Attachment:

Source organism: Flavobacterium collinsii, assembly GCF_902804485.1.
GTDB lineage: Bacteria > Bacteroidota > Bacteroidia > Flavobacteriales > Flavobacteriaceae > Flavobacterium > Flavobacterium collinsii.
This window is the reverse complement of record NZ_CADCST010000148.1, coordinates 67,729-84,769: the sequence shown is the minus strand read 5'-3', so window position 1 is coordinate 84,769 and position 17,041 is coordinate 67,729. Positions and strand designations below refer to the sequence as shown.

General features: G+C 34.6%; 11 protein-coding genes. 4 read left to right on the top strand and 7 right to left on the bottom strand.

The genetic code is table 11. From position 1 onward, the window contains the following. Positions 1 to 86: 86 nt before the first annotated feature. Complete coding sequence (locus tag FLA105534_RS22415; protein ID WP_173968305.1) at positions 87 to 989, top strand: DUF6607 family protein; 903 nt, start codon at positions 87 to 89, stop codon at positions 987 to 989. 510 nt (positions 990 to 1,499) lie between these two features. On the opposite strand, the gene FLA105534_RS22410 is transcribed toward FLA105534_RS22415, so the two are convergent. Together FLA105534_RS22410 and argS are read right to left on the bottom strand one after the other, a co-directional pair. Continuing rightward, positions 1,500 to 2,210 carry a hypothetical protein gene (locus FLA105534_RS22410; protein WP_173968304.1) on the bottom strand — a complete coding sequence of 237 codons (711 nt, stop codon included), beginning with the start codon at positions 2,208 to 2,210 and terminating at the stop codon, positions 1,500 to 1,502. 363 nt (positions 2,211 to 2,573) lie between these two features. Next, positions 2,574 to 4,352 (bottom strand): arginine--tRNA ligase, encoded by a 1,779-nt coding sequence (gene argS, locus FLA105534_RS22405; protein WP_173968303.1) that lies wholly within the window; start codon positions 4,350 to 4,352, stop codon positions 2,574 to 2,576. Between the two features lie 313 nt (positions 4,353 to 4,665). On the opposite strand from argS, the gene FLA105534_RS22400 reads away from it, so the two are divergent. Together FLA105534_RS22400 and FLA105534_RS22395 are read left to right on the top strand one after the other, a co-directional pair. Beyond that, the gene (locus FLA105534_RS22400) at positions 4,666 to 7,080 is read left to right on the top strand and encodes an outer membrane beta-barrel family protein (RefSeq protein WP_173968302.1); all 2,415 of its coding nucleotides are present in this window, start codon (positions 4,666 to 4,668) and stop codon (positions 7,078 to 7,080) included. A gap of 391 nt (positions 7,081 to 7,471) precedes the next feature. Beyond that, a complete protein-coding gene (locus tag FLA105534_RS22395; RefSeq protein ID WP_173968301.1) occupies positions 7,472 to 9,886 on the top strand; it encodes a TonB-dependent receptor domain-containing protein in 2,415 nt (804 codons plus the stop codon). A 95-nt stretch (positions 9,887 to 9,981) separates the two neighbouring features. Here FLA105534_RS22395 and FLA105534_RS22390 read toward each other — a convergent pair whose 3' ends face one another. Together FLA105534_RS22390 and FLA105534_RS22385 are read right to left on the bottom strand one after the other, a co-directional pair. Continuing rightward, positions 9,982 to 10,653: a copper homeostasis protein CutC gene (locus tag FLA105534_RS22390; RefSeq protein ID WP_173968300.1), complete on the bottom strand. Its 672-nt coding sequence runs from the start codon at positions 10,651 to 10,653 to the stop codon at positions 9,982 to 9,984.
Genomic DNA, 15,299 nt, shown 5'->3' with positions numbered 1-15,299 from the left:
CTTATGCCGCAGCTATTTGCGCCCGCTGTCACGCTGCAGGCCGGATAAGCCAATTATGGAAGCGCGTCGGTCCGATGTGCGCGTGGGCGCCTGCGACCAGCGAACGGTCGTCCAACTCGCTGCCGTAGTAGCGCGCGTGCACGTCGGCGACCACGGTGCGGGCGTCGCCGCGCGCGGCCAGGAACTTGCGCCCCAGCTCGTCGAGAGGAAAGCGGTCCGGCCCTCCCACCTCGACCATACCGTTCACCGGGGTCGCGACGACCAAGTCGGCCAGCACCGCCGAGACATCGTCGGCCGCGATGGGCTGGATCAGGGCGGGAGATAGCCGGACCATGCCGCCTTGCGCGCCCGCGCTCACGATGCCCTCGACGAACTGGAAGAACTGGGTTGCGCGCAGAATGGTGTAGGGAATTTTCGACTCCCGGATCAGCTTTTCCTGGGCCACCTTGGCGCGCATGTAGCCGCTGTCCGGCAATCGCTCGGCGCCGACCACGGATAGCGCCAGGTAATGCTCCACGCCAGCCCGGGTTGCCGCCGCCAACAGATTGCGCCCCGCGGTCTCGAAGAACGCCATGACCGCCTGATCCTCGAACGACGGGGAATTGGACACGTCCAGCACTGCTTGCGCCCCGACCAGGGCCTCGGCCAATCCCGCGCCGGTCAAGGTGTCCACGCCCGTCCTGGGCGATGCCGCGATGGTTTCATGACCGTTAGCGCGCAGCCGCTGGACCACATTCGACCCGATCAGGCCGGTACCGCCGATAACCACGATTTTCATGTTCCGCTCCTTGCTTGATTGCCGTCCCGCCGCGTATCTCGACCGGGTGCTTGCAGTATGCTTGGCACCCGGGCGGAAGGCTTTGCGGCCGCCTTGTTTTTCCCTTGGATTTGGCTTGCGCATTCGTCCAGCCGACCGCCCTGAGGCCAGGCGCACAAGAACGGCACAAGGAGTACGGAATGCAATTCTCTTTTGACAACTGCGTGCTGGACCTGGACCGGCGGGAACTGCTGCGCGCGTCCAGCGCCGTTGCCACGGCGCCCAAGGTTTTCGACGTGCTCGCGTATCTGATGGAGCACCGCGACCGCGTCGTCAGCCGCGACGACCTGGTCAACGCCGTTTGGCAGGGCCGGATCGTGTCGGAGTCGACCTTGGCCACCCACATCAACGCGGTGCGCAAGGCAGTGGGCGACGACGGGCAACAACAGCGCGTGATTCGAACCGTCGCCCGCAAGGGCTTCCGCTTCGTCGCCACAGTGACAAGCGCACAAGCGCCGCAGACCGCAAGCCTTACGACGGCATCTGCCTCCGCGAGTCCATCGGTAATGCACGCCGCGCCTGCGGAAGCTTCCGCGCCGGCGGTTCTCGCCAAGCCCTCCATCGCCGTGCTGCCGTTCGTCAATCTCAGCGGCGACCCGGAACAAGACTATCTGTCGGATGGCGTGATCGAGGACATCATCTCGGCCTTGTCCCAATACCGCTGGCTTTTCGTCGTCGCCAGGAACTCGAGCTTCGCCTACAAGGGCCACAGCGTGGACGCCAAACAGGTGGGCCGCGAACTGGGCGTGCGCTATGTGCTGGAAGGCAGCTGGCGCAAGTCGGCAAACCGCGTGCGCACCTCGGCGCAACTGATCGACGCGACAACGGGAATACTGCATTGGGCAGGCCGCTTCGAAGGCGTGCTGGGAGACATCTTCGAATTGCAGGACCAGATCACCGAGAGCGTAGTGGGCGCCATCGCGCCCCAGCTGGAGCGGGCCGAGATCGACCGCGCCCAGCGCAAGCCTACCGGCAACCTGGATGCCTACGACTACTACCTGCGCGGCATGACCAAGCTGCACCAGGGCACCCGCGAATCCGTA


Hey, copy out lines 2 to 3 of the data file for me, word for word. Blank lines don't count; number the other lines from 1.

GTDB lineage: Bacteria > Bacteroidota > Bacteroidia > Flavobacteriales > Flavobacteriaceae > Flavobacterium > Flavobacterium collinsii.
This window is the reverse complement of record NZ_CADCST010000148.1, coordinates 67,729-84,769: the sequence shown is the minus strand read 5'-3', so window position 1 is coordinate 84,769 and position 17,041 is coordinate 67,729. Positions and strand designations below refer to the sequence as shown.